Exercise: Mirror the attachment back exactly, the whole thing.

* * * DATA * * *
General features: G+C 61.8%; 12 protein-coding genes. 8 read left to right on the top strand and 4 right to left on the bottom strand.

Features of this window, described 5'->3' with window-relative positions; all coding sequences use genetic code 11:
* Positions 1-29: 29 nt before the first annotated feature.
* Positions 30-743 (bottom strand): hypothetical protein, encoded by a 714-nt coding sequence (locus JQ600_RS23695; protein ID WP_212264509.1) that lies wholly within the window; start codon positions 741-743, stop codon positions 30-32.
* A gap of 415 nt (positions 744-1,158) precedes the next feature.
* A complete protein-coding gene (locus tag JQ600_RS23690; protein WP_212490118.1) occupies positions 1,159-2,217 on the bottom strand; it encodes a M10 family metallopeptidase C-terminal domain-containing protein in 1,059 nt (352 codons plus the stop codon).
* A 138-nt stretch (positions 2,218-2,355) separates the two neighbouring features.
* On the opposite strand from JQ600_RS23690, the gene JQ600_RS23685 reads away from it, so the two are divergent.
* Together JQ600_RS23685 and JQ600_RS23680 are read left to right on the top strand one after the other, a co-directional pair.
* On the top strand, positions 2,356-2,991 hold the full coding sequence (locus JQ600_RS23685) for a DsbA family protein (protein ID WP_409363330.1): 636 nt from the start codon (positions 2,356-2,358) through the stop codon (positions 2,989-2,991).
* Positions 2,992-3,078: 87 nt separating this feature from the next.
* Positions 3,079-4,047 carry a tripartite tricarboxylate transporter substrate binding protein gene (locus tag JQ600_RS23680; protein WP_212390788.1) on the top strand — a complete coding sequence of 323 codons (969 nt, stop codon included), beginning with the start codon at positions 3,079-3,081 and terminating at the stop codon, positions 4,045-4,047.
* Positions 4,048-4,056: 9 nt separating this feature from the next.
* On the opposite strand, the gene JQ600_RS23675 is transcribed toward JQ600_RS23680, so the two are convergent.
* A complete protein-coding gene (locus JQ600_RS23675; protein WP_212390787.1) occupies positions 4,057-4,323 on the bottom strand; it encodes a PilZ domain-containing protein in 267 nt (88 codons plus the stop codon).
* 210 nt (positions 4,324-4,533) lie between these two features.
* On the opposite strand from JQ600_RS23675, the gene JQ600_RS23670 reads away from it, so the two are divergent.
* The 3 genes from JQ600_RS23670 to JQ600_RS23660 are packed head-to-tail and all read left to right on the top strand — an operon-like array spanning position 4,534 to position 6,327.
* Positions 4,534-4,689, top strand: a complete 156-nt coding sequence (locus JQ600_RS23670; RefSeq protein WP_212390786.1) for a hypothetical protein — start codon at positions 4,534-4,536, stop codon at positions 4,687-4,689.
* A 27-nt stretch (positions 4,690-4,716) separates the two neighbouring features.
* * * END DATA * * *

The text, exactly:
General features: G+C 61.8%; 12 protein-coding genes. 8 read left to right on the top strand and 4 right to left on the bottom strand.

Features of this window, described 5'->3' with window-relative positions; all coding sequences use genetic code 11:
* Positions 1-29: 29 nt before the first annotated feature.
* Positions 30-743 (bottom strand): hypothetical protein, encoded by a 714-nt coding sequence (locus JQ600_RS23695; protein ID WP_212264509.1) that lies wholly within the window; start codon positions 741-743, stop codon positions 30-32.
* A gap of 415 nt (positions 744-1,158) precedes the next feature.
* A complete protein-coding gene (locus tag JQ600_RS23690; protein WP_212490118.1) occupies positions 1,159-2,217 on the bottom strand; it encodes a M10 family metallopeptidase C-terminal domain-containing protein in 1,059 nt (352 codons plus the stop codon).
* A 138-nt stretch (positions 2,218-2,355) separates the two neighbouring features.
* On the opposite strand from JQ600_RS23690, the gene JQ600_RS23685 reads away from it, so the two are divergent.
* Together JQ600_RS23685 and JQ600_RS23680 are read left to right on the top strand one after the other, a co-directional pair.
* On the top strand, positions 2,356-2,991 hold the full coding sequence (locus JQ600_RS23685) for a DsbA family protein (protein ID WP_409363330.1): 636 nt from the start codon (positions 2,356-2,358) through the stop codon (positions 2,989-2,991).
* Positions 2,992-3,078: 87 nt separating this feature from the next.
* Positions 3,079-4,047 carry a tripartite tricarboxylate transporter substrate binding protein gene (locus tag JQ600_RS23680; protein WP_212390788.1) on the top strand — a complete coding sequence of 323 codons (969 nt, stop codon included), beginning with the start codon at positions 3,079-3,081 and terminating at the stop codon, positions 4,045-4,047.
* Positions 4,048-4,056: 9 nt separating this feature from the next.
* On the opposite strand, the gene JQ600_RS23675 is transcribed toward JQ600_RS23680, so the two are convergent.
* A complete protein-coding gene (locus JQ600_RS23675; protein WP_212390787.1) occupies positions 4,057-4,323 on the bottom strand; it encodes a PilZ domain-containing protein in 267 nt (88 codons plus the stop codon).
* 210 nt (positions 4,324-4,533) lie between these two features.
* On the opposite strand from JQ600_RS23675, the gene JQ600_RS23670 reads away from it, so the two are divergent.
* The 3 genes from JQ600_RS23670 to JQ600_RS23660 are packed head-to-tail and all read left to right on the top strand — an operon-like array spanning position 4,534 to position 6,327.
* Positions 4,534-4,689, top strand: a complete 156-nt coding sequence (locus JQ600_RS23670; RefSeq protein WP_212390786.1) for a hypothetical protein — start codon at positions 4,534-4,536, stop codon at positions 4,687-4,689.
* A 27-nt stretch (positions 4,690-4,716) separates the two neighbouring features.